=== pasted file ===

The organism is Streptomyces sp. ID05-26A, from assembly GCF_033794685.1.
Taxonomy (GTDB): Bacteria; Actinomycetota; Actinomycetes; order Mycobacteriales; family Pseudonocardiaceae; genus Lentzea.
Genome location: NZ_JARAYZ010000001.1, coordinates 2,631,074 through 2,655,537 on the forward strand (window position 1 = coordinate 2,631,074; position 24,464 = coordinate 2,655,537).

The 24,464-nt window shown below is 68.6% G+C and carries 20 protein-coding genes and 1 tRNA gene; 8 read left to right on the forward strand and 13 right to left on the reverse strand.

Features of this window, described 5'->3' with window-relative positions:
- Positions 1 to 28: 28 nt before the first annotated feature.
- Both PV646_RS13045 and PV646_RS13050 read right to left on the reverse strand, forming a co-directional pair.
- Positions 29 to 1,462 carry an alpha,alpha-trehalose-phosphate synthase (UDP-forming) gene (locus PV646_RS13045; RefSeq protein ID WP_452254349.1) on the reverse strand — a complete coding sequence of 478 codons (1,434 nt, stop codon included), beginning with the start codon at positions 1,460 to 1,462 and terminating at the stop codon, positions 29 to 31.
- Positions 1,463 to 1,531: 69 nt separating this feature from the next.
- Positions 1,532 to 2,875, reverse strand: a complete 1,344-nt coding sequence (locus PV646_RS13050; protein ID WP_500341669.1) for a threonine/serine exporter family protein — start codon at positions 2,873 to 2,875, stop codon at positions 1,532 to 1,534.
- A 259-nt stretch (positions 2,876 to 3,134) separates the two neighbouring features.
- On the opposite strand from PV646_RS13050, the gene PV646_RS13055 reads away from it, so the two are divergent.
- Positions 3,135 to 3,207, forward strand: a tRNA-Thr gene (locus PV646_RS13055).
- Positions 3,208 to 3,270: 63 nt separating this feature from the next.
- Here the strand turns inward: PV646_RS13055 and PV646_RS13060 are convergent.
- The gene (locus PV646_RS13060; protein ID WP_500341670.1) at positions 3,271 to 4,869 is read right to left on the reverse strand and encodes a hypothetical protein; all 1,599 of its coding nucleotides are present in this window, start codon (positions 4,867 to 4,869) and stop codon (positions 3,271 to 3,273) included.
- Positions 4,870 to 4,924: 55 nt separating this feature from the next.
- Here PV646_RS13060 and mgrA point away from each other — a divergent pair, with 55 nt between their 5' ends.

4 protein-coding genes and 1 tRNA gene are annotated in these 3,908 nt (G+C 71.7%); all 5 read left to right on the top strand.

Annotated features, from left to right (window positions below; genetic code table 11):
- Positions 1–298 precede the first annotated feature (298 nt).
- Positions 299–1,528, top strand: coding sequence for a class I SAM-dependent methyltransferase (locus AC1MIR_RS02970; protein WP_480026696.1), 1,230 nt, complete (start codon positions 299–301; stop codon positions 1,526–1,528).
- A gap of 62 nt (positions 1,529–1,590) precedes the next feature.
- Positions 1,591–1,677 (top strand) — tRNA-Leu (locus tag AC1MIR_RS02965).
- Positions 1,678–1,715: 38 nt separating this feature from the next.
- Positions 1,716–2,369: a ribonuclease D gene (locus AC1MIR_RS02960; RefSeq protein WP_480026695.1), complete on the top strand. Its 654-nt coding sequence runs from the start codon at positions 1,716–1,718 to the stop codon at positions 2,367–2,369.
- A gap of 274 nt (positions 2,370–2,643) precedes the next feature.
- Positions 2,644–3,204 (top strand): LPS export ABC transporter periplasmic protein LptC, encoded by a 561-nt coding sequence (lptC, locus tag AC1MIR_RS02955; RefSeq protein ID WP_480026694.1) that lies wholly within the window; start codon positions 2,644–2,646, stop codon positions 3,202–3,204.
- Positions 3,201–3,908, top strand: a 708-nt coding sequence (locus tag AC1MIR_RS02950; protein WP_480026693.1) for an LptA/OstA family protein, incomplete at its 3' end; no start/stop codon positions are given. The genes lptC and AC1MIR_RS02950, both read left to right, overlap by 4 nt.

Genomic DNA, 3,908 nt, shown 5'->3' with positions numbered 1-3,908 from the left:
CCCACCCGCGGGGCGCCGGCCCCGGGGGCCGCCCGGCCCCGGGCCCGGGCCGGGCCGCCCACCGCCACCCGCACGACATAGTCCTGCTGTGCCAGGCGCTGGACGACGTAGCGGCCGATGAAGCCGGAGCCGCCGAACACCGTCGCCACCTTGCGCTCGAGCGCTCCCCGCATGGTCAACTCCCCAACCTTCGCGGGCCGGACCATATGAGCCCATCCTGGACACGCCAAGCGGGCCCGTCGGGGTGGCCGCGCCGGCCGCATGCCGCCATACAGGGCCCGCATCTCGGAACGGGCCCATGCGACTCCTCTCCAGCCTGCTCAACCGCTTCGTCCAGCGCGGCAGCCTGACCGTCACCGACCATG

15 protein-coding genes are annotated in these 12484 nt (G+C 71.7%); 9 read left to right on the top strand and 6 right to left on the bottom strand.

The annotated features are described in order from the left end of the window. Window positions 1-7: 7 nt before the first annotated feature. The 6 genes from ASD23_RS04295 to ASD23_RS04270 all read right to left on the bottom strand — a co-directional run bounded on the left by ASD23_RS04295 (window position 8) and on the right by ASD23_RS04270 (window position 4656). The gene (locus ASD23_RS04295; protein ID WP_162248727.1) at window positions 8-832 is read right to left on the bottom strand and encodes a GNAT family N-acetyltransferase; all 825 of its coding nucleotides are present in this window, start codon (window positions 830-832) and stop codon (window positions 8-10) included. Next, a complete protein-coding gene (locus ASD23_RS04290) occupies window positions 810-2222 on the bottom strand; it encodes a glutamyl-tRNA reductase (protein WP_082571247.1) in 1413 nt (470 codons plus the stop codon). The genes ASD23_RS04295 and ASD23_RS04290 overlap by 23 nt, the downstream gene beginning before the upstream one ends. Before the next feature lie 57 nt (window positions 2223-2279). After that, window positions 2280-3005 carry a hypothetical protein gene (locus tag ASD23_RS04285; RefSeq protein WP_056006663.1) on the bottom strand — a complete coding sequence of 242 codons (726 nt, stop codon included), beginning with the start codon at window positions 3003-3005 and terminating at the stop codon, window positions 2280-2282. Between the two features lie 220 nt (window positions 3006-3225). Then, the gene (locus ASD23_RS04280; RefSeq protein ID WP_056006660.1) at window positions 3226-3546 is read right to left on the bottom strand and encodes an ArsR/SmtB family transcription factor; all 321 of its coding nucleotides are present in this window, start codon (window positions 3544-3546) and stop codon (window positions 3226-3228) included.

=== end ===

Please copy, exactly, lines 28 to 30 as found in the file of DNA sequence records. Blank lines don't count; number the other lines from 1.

- Positions 2,644–3,204 (top strand): LPS export ABC transporter periplasmic protein LptC, encoded by a 561-nt coding sequence (lptC, locus tag AC1MIR_RS02955; RefSeq protein ID WP_480026694.1) that lies wholly within the window; start codon positions 2,644–2,646, stop codon positions 3,202–3,204.
- Positions 3,201–3,908, top strand: a 708-nt coding sequence (locus tag AC1MIR_RS02950; protein WP_480026693.1) for an LptA/OstA family protein, incomplete at its 3' end; no start/stop codon positions are given. The genes lptC and AC1MIR_RS02950, both read left to right, overlap by 4 nt.

Genomic DNA, 3,908 nt, shown 5'->3' with positions numbered 1-3,908 from the left: